Exercise Physiology

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Exercise Physiology
2012-10-26 19:24:00

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  1. pulmonary ventilation
    inspiration and expiration
  2. pulmonary diffusion
    exchange of O2 and CO2 between the lungs and the blood
  3. What is the purpose of having air pass through the mouth to get to the lungs?
    to warm the air to 37C and to humidify to 100%
  4. the lungs are suspended by which two pleural sacs?
    • parietal: outter layer
    • visceral: inner layer
  5. what is the active process of inspiration and what muscles are used during rest and exercise?
    • expansion of chest cavity and lungs and decrease pressure in lungs
    • Rest: diaphragm, external intercostals
    • exercise: scalenes, sternocleidomastoid, pectorals
  6. What is the passive process of expiration and what muscles are used during rest and exercise?
    • relaxation of the inpiratory muscles and elastic recoil of lung tissue which increases pressure in lungs
    • Rest: passive
    • Exercise: internal intercostals, latissimus dorsi, quadratus lumborum, abdominals
  7. What is the lung pressure difference during a cycle of breathing?
    • at rest: lung pressure = atmospheric pressure
    • lungs expand: lung pressure < atmospheric pressure
    • inspiration: air rushes into lungs to balance pressure
    • after inspiration: thorax is expanded, lung pressure = atmospheric pressure
    • thorax returns to resting dimensions: lung pressure > atmospheric pressure
    • expiration: air rushes out of lungs to balance pressure
  8. what does pulmonary diffusion do and where does it occur?
    • replenishes blood's oxygen supply
    • removes carbon dioxide from returning venous blood
    • occus across the thin respiratory membrane
  9. Dalton's law
    the total pressure of a mixture of gases equals the sum of the partial pressures of the individual gases in the mixture
  10. Henry's law
    gases dissolve in liquids in proportion to their partial pressures, depending on their solubilities in the specific fluids and depending on the temperature
  11. standard atmospheric pressure (at sea level)
    760 mmHg
  12. What is the % Nitrogen, Oxygen, and CO2 in air
    • N2: 79.04%
    • O2: 20.93%
    • CO2: 0.03%
  13. What are the partial pressures of Nitrogen, Oxygen, and CO2 at sea level?
    • N2: 600.7 mmHg
    • O2: 159.1
    • CO2: 0.2
  14. How does O2 excahnge work?
    The arterial PO2 is lower than the alveolar PO2 initially (40:105), so O2 rushes into the arterioles so that at the end the venous PO2 is 100.  This process occurs in 3/4 sec.
  15. How does CO2 exchange work?
    the arterial PO2 is higher than the alveolar PO2 initially (46:40), so CO2 rushes into the lungs so that the end of the venous PO2 is 40.  The CO2 pressure difference is so much smaller because of the solubility of CO2.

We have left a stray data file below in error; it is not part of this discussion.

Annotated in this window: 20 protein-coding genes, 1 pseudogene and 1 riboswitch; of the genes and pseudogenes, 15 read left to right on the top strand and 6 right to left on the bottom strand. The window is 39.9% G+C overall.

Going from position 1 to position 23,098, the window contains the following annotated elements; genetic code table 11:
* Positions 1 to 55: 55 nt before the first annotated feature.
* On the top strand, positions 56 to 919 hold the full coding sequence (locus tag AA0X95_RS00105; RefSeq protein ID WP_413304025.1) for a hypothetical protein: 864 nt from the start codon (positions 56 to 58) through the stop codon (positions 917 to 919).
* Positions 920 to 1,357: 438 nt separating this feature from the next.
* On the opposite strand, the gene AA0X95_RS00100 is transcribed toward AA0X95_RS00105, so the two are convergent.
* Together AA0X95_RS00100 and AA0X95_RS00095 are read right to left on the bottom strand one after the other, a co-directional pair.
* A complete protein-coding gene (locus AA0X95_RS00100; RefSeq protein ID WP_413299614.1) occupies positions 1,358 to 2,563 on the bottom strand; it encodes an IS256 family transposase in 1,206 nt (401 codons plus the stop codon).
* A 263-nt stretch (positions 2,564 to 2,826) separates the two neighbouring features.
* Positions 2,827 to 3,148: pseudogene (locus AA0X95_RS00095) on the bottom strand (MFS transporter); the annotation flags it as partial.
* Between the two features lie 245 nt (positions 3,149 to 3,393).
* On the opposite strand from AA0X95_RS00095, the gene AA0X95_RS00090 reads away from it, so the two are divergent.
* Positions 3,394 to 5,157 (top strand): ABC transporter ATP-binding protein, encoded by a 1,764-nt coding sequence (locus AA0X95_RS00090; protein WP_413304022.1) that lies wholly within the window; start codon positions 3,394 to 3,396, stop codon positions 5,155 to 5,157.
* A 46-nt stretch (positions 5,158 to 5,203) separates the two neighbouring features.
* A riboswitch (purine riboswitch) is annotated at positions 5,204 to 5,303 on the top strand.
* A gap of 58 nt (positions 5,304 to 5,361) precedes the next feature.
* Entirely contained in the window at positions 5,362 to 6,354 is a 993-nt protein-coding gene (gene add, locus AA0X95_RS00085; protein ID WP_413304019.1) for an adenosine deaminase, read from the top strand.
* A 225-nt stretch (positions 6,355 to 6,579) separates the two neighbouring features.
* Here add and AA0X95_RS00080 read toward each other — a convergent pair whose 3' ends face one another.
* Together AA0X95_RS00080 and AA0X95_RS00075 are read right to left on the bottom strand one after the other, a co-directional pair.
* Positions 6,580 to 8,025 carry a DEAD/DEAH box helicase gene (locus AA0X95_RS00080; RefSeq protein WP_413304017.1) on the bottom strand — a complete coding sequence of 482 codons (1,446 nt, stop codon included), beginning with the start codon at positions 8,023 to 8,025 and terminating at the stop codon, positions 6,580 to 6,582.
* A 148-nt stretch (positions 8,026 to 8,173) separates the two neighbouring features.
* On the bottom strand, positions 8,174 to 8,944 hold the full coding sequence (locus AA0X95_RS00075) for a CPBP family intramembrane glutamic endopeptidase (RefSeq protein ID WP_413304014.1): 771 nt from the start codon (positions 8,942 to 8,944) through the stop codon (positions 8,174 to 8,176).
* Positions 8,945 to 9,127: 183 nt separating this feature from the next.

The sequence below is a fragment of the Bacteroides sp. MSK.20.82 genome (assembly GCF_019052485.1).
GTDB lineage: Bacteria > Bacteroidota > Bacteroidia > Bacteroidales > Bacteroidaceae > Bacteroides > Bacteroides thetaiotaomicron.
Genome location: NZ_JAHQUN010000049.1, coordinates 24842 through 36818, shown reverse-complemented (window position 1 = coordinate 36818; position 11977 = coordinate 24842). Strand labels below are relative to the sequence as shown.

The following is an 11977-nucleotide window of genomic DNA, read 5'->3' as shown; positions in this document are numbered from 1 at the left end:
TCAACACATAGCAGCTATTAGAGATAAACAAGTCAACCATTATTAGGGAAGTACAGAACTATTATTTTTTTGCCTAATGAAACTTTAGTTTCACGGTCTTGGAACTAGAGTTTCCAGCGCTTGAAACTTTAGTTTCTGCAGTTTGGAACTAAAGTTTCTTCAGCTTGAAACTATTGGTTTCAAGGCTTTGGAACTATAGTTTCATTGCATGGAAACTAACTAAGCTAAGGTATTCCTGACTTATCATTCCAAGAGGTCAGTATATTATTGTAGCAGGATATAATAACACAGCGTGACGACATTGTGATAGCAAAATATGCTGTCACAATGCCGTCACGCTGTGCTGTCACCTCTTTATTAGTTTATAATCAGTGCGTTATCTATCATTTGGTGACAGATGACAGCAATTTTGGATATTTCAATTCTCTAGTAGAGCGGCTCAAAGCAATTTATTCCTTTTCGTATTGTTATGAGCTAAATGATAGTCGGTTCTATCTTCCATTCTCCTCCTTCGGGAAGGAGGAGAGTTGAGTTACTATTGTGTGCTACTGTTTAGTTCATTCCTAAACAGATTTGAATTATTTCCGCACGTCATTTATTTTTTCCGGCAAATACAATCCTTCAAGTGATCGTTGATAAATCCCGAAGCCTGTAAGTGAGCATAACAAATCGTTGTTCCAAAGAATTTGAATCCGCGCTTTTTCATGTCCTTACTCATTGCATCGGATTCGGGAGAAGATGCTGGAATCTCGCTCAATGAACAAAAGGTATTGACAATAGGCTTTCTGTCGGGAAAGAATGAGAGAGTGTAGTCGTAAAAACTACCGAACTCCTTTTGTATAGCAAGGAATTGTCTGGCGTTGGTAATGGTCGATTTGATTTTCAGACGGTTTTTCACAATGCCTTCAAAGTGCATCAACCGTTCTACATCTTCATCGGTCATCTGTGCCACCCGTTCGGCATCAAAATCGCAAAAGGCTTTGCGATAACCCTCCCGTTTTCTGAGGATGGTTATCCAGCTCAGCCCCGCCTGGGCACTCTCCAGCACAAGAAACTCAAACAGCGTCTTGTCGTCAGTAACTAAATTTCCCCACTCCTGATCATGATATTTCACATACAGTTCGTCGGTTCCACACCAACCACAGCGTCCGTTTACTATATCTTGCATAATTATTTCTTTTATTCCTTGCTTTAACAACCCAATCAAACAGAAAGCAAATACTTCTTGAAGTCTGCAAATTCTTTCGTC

16. As you exercise, what happens to the diffusion capacity?
  17. How are O2 and CO2 transported around the body?
    • through blood
    • O2: < 2%  dissolved in plasma (sets up pressure gradient)
    • -98% chemically combined with Hb in RBCs (4 heme groups to every 1 O2 molecule)
    • CO2: 7-10% dissolved in plasma
    • -60-70% chemically combined to make bicarbonate (HCO3-)
    • -20-33% reacts with globin portion of Hb to make carbamino compounds
  18. What does an increase in H+ and temperature do to affect oxygen transport?
    allows more oxygen to be unloaded there.
  19. What environmental factors can affect the % saturation of Hb with O2?
    • changes with altitude: increase in RBC but lower PO2 (too many trucks, not enough oxygen)
    • changes with anemia: decrease in RBC (enough oxygen, but not enough trucks)
  20. What are the five factors that affect the saturation of O2 with Hb?
    • PO2 in blood: down
    • temp: up
    • pH: down
    • CO2: up
    • level of 2,3-DPG in RBC: up
  21. Why do smokers have a hard time getting enough O2?
    Because CO they produce binds better to Hb than O2
  22. What is the equation used to find pulmonary ventilation?
    Ve = TV * f
  23. dyspnea:
    shortness of breath
  24. hyperventilation
    increase in ventilation that exceeds the metabolic need for oxygen
  25. valsalva maneuver
    a breathing technique to trap and pressurize air in the lungs, if held for an extending period, it can reduce cardiac output.  Used during heavy lifts
  26. What is the ventilatory equivalent for O2, at rest, at max exercise?
    • ratio between Ve and VO2 in a given time frame
    • at rest: Ve/VO2 = 23-28 per minute
    • at max exercise: Ve/VO2 = 30L
    • Generally it's pretty constant
  27. ventilatory breakpoint
    • point during intense exercise at which ventilation increases disproportionately to the oxygen consumption.
    • due to glycolysis
  28. anaerobic threshold
    • point during intense exercise at which metabolism becomes more anaerobic
    • sometimes reflects lactate threshold
    • seen by increase in Ve/VO2 and no increase in Ve/VCO2
  29. What is the main respiratory limitation to performance?
    • up to 15% of VO2 goes to breathing during exercise compared to 2% at rest.
    • ventilation is not usually limiting factor.
  30. How is the acid-base balance maintained?
    HCO3- + H+ => H2CO3 => CO2 + H2O
  31. Does pH return to normal faster during passive or active recovery?
    • active
    • increases lactate oxidation
    • increases lactate diffusion out of muscle